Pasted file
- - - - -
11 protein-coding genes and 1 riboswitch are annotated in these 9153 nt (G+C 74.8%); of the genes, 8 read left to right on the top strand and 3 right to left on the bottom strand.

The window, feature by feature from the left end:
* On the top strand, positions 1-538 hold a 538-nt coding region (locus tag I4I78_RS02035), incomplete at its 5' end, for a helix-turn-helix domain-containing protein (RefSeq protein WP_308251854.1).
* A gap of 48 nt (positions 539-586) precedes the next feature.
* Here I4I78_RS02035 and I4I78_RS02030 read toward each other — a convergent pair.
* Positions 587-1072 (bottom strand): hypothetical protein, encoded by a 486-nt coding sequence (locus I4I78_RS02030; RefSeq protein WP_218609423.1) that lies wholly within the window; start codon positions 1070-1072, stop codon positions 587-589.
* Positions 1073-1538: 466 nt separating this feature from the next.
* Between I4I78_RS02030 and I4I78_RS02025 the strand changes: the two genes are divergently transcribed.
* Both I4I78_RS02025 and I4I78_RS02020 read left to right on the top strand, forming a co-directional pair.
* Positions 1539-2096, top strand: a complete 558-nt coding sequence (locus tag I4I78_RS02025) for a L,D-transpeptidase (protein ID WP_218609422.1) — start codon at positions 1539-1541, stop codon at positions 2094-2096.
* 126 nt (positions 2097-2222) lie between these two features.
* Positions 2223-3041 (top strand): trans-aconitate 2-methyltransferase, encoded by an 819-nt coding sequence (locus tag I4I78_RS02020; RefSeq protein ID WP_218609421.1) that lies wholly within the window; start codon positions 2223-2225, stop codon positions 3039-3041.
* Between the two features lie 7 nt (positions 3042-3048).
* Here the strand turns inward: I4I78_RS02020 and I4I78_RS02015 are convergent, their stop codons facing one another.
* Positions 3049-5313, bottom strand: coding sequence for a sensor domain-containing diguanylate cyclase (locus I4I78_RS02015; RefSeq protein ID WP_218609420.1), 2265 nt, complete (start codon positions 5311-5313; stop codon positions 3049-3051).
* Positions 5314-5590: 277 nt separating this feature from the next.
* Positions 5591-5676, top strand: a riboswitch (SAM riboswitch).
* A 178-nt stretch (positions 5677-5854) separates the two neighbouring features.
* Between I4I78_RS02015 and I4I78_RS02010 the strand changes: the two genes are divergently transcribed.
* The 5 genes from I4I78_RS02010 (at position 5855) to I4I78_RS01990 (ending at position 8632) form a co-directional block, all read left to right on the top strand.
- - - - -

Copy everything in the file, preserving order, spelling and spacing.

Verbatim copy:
11 protein-coding genes and 1 riboswitch are annotated in these 9153 nt (G+C 74.8%); of the genes, 8 read left to right on the top strand and 3 right to left on the bottom strand.

The window, feature by feature from the left end:
* On the top strand, positions 1-538 hold a 538-nt coding region (locus tag I4I78_RS02035), incomplete at its 5' end, for a helix-turn-helix domain-containing protein (RefSeq protein WP_308251854.1).
* A gap of 48 nt (positions 539-586) precedes the next feature.
* Here I4I78_RS02035 and I4I78_RS02030 read toward each other — a convergent pair.
* Positions 587-1072 (bottom strand): hypothetical protein, encoded by a 486-nt coding sequence (locus I4I78_RS02030; RefSeq protein WP_218609423.1) that lies wholly within the window; start codon positions 1070-1072, stop codon positions 587-589.
* Positions 1073-1538: 466 nt separating this feature from the next.
* Between I4I78_RS02030 and I4I78_RS02025 the strand changes: the two genes are divergently transcribed.
* Both I4I78_RS02025 and I4I78_RS02020 read left to right on the top strand, forming a co-directional pair.
* Positions 1539-2096, top strand: a complete 558-nt coding sequence (locus tag I4I78_RS02025) for a L,D-transpeptidase (protein ID WP_218609422.1) — start codon at positions 1539-1541, stop codon at positions 2094-2096.
* 126 nt (positions 2097-2222) lie between these two features.
* Positions 2223-3041 (top strand): trans-aconitate 2-methyltransferase, encoded by an 819-nt coding sequence (locus tag I4I78_RS02020; RefSeq protein ID WP_218609421.1) that lies wholly within the window; start codon positions 2223-2225, stop codon positions 3039-3041.
* Between the two features lie 7 nt (positions 3042-3048).
* Here the strand turns inward: I4I78_RS02020 and I4I78_RS02015 are convergent, their stop codons facing one another.
* Positions 3049-5313, bottom strand: coding sequence for a sensor domain-containing diguanylate cyclase (locus I4I78_RS02015; RefSeq protein ID WP_218609420.1), 2265 nt, complete (start codon positions 5311-5313; stop codon positions 3049-3051).
* Positions 5314-5590: 277 nt separating this feature from the next.
* Positions 5591-5676, top strand: a riboswitch (SAM riboswitch).
* A 178-nt stretch (positions 5677-5854) separates the two neighbouring features.
* Between I4I78_RS02015 and I4I78_RS02010 the strand changes: the two genes are divergently transcribed.
* The 5 genes from I4I78_RS02010 (at position 5855) to I4I78_RS01990 (ending at position 8632) form a co-directional block, all read left to right on the top strand.